Have you noticed a difference in the way poetry effects you in an e-format as opposed to printed? I’m going to pay attention to what happens to me in various media.


      1. Tracy, what I should say about e-reader reading is not so much that I don’t discover things in the first place, but I have trouble finding them again later–unless I bookmark them. I find when I read (paper book or on an e-device) I only become aware that something is significant a while after I’ve read the passage, in retrospect, so to speak.

        Now e-books have a search facility. So if you remember specific words that occurred in the passage you want to re-read, it’s easier to find them than with a paper book. But you can’t depend on your memory that the passage you want is on the right-hand side of the page, about two thirds of the way through the book… because there’s no such thing!

        I have found poetry e-books a great disappointment. They are not formatted consistently. Some are formatted well for Kindle, but many aren’t with, for example, no indents of lines where they occur in print version. Sometimes lines are all double-spaced so it’s hard to tell where the stanza breaks come. Plus there’s no pleasure of viewing the page on its own with its white space and the aesthetic of holding a beautiful poetry book in your hands (for poetry books are usually works of art in their own way). Pdf e-versions are a bit better, in that they keep their page differentiation. But for PDFs, I’ve found that the print is often too small, and I have to change the orientation (view the page horizontally vs. vertically) in order to make out the type. If I have the choice, I choose the paper poetry book over the e-version any day!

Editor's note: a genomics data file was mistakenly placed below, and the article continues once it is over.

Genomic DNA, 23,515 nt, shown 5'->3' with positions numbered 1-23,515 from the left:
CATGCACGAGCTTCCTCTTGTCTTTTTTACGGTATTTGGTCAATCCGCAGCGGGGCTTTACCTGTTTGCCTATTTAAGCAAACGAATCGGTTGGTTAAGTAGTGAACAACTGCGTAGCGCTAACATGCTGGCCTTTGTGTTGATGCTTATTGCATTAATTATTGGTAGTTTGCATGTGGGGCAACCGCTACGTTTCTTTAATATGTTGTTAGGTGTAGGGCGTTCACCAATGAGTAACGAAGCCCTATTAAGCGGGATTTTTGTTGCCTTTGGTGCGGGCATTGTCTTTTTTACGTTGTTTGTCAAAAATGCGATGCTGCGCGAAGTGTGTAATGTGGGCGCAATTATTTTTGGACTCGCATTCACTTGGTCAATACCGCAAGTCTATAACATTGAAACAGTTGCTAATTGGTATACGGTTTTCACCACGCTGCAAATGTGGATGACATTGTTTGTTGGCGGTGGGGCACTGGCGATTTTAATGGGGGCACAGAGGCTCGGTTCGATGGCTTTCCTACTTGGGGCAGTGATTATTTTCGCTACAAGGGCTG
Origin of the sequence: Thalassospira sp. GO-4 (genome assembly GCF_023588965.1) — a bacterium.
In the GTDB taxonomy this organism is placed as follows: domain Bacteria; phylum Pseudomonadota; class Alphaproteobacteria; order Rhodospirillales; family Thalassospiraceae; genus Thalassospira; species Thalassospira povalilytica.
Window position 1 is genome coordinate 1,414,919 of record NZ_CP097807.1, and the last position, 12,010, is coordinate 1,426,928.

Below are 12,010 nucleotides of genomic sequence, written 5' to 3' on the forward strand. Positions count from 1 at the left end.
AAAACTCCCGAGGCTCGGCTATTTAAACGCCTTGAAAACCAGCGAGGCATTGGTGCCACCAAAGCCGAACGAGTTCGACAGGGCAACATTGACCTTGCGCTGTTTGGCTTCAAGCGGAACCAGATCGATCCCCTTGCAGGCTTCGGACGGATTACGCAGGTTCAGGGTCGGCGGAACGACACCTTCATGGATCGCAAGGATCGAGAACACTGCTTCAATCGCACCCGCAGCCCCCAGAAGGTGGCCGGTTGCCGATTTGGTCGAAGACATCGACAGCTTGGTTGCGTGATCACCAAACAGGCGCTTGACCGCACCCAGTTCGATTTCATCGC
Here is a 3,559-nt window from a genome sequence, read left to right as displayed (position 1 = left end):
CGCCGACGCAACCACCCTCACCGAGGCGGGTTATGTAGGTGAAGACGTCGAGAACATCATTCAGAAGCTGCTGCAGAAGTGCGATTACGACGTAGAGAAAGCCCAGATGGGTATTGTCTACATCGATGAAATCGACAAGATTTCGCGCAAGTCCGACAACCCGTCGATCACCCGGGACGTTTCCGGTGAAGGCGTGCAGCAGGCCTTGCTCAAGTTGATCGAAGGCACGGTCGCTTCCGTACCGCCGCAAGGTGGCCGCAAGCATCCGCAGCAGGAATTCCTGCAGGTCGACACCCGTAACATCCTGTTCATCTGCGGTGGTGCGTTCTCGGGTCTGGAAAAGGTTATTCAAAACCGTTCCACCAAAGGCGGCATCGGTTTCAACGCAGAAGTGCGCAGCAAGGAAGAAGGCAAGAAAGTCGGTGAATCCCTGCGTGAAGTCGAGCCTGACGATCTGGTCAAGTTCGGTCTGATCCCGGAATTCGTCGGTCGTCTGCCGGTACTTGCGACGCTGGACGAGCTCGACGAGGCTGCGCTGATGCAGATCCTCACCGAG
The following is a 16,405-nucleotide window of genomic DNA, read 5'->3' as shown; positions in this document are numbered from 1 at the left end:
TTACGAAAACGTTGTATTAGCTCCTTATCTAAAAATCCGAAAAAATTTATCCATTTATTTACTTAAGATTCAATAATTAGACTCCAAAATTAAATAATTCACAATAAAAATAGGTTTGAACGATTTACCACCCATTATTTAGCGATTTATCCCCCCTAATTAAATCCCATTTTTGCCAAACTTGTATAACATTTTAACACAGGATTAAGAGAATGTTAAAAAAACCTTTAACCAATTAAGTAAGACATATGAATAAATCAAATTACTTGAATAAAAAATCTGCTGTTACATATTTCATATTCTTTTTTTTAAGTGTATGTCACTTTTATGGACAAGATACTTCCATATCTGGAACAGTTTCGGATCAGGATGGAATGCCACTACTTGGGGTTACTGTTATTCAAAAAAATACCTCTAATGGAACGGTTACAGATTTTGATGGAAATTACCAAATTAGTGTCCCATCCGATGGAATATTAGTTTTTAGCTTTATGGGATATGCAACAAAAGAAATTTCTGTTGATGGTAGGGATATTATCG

2. Interesting–

        I’ve been thinking about the new technologies, and whether e-versions will, in fact, “replace” print versions of literature. I’m beginning to think that the electronic media and the internet have uses and for some applications have advantages over print (cheaper, lighter), but that in many ways, there really is no replacement for the material and aesthetic art of printing.

        It’s sort of like when scientists first discovered that they could isolate nutrients and make pills out of them–Ken remembers that educated people were predicting in all serious that it wouldn’t be long, and people would get all of their nutrients from pills–food as we know it would disappear! (But they forgot to consider the pleasure of EATING, and that people are reluctant to give up that which is inherently pleasurable and good).


  3. I agree with you Tracy. I think it will be a long time before physical books are replaced. (Though I am very thankful for my e-reader when I go on holiday and can take a library with me in a few ounces!)

    Ha! How boring to eat pills!